Imaging techniques based on optical correlation measurements and using spatially incoherent illumination have been shown to be able to reduce the effect of optical aberrations. One of such techniques is classical ghost imaging based on spatial intensity correlations in two optical beams of which one is transmitted through the object. The image can be obtained from the correlation measurements even though the object beam is analyzed with a bucket detector. Another imaging technique using spatially incoherent illumination is full-field optical coherence tomography that is based on optical interference instead of intensity correlations for three-dimensional imaging of back-scattering objects. This technique, utilizing light with short coherence time, is insensitive to aberrations if the wavefront shifts are smaller than the longitudinal coherence length of the field.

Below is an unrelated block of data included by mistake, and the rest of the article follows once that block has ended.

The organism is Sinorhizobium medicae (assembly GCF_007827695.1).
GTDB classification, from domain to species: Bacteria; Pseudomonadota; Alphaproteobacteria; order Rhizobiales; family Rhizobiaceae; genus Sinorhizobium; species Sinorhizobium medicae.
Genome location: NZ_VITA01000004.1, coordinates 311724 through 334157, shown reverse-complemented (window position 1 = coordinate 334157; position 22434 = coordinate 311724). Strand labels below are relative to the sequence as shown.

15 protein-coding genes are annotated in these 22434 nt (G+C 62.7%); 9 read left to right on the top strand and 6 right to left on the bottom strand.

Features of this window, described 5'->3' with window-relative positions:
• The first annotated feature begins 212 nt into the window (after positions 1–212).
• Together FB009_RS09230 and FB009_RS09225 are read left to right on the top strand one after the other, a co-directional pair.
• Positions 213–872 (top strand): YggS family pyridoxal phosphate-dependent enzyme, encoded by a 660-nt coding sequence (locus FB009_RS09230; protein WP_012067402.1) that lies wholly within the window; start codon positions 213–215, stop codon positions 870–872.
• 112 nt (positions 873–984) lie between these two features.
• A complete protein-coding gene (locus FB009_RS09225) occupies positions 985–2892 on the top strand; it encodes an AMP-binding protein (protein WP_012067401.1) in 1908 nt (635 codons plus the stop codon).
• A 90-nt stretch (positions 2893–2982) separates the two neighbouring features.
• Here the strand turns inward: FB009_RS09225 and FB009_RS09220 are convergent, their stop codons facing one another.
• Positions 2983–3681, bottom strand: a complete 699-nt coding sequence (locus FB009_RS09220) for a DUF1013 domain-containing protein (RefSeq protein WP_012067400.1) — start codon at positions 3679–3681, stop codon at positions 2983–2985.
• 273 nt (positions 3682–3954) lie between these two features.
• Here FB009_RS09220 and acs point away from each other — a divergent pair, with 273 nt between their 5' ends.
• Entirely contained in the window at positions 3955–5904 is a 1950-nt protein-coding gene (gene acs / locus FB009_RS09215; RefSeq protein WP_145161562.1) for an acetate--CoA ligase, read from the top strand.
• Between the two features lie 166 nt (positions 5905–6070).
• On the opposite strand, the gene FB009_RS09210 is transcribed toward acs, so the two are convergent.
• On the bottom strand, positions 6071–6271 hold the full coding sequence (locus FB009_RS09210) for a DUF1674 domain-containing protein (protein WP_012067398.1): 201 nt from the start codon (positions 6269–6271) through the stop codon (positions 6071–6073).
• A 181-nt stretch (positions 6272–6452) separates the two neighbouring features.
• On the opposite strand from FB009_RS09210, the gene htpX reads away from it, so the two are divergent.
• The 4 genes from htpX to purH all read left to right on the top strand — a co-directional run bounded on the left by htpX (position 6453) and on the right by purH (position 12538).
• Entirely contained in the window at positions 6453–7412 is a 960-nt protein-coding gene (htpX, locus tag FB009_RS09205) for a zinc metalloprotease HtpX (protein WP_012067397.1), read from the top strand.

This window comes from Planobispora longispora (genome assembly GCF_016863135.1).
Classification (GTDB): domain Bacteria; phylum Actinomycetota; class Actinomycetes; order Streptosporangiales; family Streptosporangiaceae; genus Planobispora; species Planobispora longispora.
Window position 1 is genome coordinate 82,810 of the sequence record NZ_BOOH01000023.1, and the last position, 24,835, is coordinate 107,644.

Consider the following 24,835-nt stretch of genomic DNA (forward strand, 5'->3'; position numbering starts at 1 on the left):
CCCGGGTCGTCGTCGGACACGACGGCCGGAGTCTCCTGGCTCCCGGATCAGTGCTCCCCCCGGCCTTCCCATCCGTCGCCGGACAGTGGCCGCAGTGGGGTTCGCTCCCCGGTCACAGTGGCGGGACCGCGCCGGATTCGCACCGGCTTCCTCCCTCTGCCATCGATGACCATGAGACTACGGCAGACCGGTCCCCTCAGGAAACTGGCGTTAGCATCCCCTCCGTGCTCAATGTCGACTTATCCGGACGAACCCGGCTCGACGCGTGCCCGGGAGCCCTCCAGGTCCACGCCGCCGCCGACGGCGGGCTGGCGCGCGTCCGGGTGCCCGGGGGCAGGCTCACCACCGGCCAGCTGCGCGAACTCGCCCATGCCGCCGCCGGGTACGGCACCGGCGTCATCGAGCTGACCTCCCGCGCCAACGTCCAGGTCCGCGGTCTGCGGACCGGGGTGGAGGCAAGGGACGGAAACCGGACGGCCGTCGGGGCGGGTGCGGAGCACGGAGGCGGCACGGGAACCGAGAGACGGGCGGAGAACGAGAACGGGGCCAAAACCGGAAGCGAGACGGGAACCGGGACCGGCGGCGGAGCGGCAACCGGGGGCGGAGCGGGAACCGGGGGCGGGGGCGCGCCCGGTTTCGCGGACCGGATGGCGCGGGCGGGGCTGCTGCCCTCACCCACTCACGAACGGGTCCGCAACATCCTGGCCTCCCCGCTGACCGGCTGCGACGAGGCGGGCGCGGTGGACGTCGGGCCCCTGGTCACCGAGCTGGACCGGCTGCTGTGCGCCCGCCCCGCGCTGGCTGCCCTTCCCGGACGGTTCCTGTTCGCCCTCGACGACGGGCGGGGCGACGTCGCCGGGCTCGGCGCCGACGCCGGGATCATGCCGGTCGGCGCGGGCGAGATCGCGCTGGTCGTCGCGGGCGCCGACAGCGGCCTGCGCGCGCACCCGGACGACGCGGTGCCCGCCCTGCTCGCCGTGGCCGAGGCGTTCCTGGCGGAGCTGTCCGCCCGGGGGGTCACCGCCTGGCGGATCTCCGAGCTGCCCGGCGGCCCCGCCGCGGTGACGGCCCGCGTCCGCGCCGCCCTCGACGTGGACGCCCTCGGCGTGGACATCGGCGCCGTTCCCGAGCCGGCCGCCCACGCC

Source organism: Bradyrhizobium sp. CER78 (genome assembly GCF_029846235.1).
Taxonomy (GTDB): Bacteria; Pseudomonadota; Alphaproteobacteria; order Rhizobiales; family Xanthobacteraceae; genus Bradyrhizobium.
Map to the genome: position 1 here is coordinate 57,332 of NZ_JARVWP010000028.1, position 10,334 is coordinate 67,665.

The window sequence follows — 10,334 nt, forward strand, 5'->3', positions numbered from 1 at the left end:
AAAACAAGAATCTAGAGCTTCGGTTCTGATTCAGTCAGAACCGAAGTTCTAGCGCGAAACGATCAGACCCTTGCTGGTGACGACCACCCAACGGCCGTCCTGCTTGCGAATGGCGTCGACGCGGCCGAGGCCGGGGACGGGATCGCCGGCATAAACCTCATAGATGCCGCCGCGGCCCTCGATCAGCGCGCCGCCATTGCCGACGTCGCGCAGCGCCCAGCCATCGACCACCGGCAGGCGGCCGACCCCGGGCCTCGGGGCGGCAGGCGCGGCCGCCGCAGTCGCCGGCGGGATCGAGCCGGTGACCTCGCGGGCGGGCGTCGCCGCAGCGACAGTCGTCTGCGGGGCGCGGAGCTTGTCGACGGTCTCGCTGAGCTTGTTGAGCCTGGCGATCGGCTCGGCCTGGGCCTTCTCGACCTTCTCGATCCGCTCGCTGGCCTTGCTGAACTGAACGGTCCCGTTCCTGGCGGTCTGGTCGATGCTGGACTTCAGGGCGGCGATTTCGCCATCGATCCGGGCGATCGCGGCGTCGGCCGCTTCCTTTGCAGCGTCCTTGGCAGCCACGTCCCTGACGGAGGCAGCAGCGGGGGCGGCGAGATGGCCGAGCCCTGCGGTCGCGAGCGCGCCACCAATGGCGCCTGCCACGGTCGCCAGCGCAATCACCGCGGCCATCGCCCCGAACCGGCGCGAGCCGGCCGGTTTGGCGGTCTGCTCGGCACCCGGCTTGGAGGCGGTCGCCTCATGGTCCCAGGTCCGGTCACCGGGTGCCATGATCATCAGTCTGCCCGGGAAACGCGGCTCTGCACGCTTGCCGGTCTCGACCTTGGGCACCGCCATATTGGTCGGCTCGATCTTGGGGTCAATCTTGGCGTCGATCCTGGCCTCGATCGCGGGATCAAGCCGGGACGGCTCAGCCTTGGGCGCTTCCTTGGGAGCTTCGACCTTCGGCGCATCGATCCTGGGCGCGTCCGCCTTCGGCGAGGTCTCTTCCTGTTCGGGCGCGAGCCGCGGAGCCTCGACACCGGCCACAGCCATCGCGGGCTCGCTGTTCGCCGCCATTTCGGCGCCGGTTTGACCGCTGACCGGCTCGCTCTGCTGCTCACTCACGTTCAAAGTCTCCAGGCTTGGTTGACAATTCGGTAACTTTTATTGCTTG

In this presentation, a novel interferometric ghost-like imaging microscopy that is insensitive to severe optical aberrations will be discussed. The aberration insensitivity stems from a large longitudinal coherence length of the applied spatially incoherent illumination. The approach makes use of a Mach-Zehnder interferometer for transmissive objects or a Michelson interferometer for reflective and back-scattering objects. The technique yields sharp and non-deformed microscope images even if the objects are screened by an optical diffuser that destroys the intensity image completely. Furthermore, not only amplitude, but also phase objects can be imaged with high resolution in the presence of strong aberrations. The resolution is given by the size of the aberration-free diffraction-limited point-spread function no matter if the aberrations are deterministic or random. The approach may find applications in optical microscopy and interferometry.